DURHAM, N.C. (WTVD) -- For Durham Mayor Pro Tempore Mark-Anthony Middleton, this week represents a full circle moment.
"I used to ride the bus quite a bit in the 90s when I first arrived in Durham," said Middleton, after hopping off a GoDurham bus Thursday morning.
He's participating in Week Without Driving, a national campaign aimed at highlighting alternate modes of travel, as well as existing accessibility limitations. On top of taking the bus, Middleton utilized rideshares and walking.
"We have been designing our transportation system for people who own vehicles for 70 years, and it's not just here in Durham, it's across the country. People who don't have access to a vehicle, whether because of their age -- this affects young people -- their physical or cognitive abilities, or money, are left out of full participation in our communities," said John Tallmadge, Executive Director of Bike Durham.
According to the non-profit America Walks, about 1 in 4 Americans cannot drive.
"Any city that's going to consider itself great, a great metropolis, has to cross the threshold where the city is negotiable without a car: the cultural centers, the educational centers, the healthcare centers," said Middleton.
"Downtown belongs to everybody. It's the cultural center of the city, it's the hub of activity. It needs to available for everyone to participate in it, contribute to it. For a lot of people, that access, the transportation access, is a key part of it," Tallmadge said.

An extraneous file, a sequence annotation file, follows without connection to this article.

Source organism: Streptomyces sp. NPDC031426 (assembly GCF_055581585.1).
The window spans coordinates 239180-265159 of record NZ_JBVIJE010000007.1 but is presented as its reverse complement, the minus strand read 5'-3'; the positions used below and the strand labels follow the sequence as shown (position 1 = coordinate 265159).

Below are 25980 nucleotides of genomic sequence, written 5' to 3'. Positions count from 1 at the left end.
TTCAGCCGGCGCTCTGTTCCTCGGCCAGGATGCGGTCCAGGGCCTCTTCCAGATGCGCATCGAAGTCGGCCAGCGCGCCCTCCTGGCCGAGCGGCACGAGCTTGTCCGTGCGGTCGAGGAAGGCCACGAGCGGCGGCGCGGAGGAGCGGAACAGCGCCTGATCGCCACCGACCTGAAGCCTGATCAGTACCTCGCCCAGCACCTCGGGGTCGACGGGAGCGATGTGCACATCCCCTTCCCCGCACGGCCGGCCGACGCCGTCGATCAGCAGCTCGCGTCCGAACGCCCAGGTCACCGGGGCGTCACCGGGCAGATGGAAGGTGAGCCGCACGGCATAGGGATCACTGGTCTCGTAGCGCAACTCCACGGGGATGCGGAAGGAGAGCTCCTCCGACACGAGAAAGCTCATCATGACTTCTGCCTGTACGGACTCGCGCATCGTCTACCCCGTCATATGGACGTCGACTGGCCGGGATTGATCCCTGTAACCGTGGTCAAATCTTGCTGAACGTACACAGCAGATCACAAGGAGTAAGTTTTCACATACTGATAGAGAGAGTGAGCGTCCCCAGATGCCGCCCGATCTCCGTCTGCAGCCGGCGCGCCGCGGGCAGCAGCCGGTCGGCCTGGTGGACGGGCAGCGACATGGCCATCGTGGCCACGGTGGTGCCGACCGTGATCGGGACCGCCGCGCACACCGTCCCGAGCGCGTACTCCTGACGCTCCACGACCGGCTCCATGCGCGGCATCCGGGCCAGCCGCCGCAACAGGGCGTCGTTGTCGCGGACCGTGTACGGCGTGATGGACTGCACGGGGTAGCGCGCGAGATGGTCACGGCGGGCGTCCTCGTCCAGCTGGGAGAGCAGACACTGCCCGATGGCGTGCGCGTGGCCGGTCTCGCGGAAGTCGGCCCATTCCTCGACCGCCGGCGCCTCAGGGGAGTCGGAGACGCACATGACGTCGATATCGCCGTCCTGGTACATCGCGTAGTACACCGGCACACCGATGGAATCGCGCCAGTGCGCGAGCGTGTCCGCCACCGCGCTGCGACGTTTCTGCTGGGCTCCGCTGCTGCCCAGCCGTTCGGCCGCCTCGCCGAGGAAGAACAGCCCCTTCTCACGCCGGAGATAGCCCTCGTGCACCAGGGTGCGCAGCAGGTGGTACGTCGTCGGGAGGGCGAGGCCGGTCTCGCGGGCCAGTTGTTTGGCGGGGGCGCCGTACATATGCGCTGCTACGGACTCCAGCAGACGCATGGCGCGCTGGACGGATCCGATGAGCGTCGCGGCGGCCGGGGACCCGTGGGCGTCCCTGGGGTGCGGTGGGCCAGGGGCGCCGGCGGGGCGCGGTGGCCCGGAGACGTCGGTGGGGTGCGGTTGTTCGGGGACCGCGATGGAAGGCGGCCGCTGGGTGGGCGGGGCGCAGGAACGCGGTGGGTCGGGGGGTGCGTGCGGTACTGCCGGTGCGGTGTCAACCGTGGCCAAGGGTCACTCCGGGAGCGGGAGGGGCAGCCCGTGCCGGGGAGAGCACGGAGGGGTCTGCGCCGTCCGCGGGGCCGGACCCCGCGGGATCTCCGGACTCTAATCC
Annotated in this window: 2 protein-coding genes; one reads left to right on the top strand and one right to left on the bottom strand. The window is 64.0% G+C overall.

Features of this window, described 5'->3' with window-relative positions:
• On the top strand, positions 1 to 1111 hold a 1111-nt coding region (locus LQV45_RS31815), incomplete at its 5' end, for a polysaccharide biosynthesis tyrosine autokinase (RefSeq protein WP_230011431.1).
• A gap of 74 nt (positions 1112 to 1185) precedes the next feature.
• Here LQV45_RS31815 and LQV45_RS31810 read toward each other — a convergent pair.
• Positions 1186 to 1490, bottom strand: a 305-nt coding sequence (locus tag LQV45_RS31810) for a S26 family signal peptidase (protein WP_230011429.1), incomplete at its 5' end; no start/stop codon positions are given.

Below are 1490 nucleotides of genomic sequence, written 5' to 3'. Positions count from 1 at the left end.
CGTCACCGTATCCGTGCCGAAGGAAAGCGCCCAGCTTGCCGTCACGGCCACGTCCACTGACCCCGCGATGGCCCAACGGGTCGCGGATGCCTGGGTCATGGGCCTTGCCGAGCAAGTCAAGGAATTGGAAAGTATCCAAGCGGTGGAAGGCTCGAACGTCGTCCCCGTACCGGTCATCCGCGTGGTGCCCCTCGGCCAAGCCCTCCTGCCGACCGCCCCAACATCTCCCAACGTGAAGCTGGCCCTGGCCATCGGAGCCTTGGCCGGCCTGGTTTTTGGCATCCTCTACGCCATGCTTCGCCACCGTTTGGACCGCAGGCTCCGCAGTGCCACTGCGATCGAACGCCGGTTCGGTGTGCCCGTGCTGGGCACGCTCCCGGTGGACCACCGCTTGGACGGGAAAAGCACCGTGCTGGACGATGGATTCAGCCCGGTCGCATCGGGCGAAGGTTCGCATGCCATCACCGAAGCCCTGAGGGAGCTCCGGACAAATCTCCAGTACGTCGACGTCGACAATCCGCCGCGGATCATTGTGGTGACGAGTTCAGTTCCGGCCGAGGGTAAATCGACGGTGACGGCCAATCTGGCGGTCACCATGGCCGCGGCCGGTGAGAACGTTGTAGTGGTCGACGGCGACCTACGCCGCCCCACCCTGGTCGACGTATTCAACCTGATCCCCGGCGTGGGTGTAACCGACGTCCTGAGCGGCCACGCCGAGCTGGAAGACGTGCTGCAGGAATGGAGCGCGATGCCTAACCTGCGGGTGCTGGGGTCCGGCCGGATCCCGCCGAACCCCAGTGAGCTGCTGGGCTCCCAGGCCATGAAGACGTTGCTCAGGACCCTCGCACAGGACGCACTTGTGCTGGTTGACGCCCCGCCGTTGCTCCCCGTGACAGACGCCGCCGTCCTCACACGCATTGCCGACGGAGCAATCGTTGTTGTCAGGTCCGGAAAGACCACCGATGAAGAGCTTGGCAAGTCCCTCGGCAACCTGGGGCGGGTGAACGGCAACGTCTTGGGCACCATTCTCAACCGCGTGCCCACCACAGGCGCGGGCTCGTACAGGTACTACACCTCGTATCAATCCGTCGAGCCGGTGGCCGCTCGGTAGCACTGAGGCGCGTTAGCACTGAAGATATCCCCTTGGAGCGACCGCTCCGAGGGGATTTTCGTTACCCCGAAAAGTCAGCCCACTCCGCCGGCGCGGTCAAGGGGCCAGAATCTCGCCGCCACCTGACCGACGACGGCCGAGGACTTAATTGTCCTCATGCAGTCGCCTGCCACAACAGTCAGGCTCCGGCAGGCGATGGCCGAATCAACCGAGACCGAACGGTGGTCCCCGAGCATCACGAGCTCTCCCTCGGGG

While advocates like Tallmadge have long pushed for more ways to navigate the city, it's become a more pressing issue in recent years amidst increasing affordability concerns.
"(Affordability) is driving people away from the city center because the lack of affordability of housing, and that is limiting the number of options people have of moving around," said Tallmadge.
Middleton discussed City Council's efforts to address these existing limitations, including providing funding to keep GoDurham ridership free.
"Sidewalks are at the top of our list -- not only expanding existing networks, but repairing damaged sidewalks, particularly to areas that have been underinvested in over the years. This past budget, I asked for $10 million, which made it into the budget, to go toward the Fayetteville Street corridor, not only for infrastructure but for business improvement as well," said Middleton.
Tallmadge hopes participation this week could lead to a future change in patterns.
"Some people find that 'I didn't realize it was easy for me to get to a grocery store or a park without driving there.' Trying to open people's experiences (is important)," said Tallmadge.